[2005-11-30] RIM Provides Update on NTP Litigation
RIM Provides Update on NTP Litigation
Waterloo, ON - The U.S. District Court for the Eastern District of Virginia ("District Court") issued a ruling today in the patent litigation between Research In Motion Limited ("RIM") and NTP, Inc. ("NTP"). The District Court ruled that the Term Sheet entered between the parties in March 2005 to settle the litigation was not an enforceable agreement. Other details of the ruling were filed under seal by the District Court, therefore RIM cannot comment further on the details of the decision. The District Court also denied RIM's motion to stay further proceedings in the case until the U.S. Patent & Trademark Office ("Patent Office") reaches a final determination in its reexamination of the NTP patents. As a result of todayís rulings, further proceedings will continue in the District Court.
The District Court will set up a briefing schedule and hearing date at a later time for further proceedings in the case based on the remand from the U.S. Court of Appeals for the Federal Circuit ("Federal Circuit"). The Federal Circuit decision of August 2, 2005 vacated the injunction and damages award originally entered as a result of the District Court trial in 2002 and remanded the case to the District Court for further proceedings. The Federal Circuit decision also reversed or vacated the infringement finding on 9 of the 16 litigated patent claims.
As previously disclosed, RIM will file a request that the U.S. Supreme Court accept an appeal of the Federal Circuitís August 2, 2005 decision in relation to its affirmation of infringement on 7 litigated patent claims. The process by which the Supreme Court will decide whether to hear the case is expected to occur over the next few months. While further review by the Supreme Court is generally uncommon, RIM continues to believe this case raises significant national and international issues warranting further appellate review.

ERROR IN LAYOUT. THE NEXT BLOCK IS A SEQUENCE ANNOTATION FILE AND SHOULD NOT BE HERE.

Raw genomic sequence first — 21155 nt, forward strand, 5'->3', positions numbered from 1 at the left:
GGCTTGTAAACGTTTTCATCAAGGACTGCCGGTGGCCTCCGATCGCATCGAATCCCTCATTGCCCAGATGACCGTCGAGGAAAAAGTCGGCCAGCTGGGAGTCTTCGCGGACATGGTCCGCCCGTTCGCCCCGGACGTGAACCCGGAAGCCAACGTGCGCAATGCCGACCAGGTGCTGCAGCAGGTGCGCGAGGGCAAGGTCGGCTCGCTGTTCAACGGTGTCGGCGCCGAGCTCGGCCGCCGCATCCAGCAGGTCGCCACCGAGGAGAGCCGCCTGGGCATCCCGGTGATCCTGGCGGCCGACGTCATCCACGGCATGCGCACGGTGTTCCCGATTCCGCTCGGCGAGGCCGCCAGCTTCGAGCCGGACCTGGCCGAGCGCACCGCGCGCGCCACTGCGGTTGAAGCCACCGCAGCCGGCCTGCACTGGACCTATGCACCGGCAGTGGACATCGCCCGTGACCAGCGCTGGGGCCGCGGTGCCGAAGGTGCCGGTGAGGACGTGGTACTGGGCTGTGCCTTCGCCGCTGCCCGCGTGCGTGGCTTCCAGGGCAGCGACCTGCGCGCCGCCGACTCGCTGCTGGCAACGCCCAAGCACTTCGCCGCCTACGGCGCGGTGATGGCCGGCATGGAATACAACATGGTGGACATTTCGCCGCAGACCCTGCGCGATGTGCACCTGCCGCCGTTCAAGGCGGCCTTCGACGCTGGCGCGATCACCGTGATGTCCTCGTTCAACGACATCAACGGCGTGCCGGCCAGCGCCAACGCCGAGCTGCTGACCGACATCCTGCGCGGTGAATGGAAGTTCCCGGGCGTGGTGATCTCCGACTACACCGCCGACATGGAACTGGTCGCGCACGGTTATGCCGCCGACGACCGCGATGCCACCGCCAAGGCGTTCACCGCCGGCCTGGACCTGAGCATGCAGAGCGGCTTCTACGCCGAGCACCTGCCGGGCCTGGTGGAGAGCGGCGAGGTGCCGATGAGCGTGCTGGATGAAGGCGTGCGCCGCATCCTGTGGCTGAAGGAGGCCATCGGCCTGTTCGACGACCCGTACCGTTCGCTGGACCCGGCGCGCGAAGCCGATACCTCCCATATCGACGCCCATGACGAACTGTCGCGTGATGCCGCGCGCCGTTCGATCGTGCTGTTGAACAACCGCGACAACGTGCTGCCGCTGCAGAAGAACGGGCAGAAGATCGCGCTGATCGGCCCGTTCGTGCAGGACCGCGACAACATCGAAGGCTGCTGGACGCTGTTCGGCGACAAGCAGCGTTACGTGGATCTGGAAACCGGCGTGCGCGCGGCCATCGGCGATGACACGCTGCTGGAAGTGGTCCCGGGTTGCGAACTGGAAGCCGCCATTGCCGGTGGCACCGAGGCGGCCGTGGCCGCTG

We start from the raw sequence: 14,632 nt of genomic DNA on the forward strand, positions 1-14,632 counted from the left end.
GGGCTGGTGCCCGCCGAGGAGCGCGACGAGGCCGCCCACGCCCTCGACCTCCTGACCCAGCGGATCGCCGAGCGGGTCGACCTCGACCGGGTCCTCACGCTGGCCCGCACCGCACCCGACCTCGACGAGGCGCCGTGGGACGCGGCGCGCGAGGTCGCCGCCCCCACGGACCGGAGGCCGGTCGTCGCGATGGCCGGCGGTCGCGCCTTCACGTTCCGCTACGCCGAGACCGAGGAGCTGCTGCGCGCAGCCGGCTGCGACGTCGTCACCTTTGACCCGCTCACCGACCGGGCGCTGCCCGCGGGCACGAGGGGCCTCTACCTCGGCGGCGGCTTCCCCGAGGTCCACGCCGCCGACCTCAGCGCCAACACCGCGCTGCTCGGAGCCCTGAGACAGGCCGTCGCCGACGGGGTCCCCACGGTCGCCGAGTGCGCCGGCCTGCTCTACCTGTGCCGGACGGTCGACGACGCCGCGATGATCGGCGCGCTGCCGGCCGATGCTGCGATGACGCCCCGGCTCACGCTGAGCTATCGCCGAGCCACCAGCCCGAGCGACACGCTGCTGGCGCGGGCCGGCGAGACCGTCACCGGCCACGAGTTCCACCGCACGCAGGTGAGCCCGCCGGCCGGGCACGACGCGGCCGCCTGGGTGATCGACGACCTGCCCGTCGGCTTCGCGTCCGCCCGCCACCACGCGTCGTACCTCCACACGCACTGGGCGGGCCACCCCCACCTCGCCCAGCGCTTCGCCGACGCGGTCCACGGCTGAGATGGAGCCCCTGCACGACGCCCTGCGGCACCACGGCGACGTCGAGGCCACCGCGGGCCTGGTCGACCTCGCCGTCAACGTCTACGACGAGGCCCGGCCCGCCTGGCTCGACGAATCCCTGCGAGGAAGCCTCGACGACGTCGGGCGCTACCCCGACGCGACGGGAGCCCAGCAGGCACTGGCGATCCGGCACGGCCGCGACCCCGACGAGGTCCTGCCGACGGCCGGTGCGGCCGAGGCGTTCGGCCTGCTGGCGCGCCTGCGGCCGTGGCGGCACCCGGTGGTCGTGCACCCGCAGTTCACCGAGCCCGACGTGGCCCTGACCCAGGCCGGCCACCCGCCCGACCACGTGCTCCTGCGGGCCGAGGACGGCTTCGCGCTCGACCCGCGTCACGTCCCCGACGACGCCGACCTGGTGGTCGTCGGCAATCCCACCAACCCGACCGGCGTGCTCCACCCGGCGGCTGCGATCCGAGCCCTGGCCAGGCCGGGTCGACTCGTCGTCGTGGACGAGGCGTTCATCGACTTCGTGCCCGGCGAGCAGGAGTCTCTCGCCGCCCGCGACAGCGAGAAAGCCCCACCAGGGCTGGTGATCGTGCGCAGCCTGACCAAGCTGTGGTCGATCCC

During the upcoming proceedings, the District Court will be asked to decide a variety of matters relating to the litigation, including the impact of the Federal Circuitís reversal of infringement findings on issues of liability and damages. RIM also expects NTP to ask the District Court to enter a new injunction prohibiting RIM from providing BlackBerry service and from using, selling, manufacturing or importing its handhelds and software in the United States. The District Court will schedule briefings and a hearing prior to deciding each of these matters. RIM maintains that an injunction is inappropriate given the specific facts of this case, including:
- the outright rejection of all NTP patent claims in rigorous initial Office Actions* already issued by the Patent Office;
- the fact that the Patent Office is expected to begin issuing its next Office Actions (which will take into account NTPís responses to the initial Office Actions) in the coming weeks;
- RIMís upcoming request for Supreme Court review;
- the Supreme Courtís November 28 decision to hear the appeal in the case of MercExchange v. eBay on questions relating to the propriety of injunctions in patent litigation; and
- public interest concerns relating to any potential suspension or interruption of BlackBerry service in the United States.
RIM believes these factors should hold significant weight in any decisions relating to an injunction, however it will ultimately be up to the courts to decide these matters and there can never be an assurance of a favorable outcome in any litigation.
As a contingency, RIM has also been preparing software workaround designs which it intends to implement if necessary to maintain the operation of BlackBerry services in the United States. Further details will be made available if such implementation becomes necessary.
RIM is reviewing any potential accounting implications of the latest developments and will provide a further update as soon as practicable.
* The rejections of NTP patents in the initial Office Actions issued by the Patent Office were based in part on prior art not considered in the District Court trial in 2002 and were derived through a recently improved Patent Office process whereby reexamination decisions now require thorough review and unanimous agreement from a panel of supervisors and senior patent examiners (see press release titled "USPTO IMPROVES PROCESS FOR REVIEWING PATENTS" at http://www.uspto.gov/web/offices/com...hes/05-38.htm).
good info..this seems like a drwn out process
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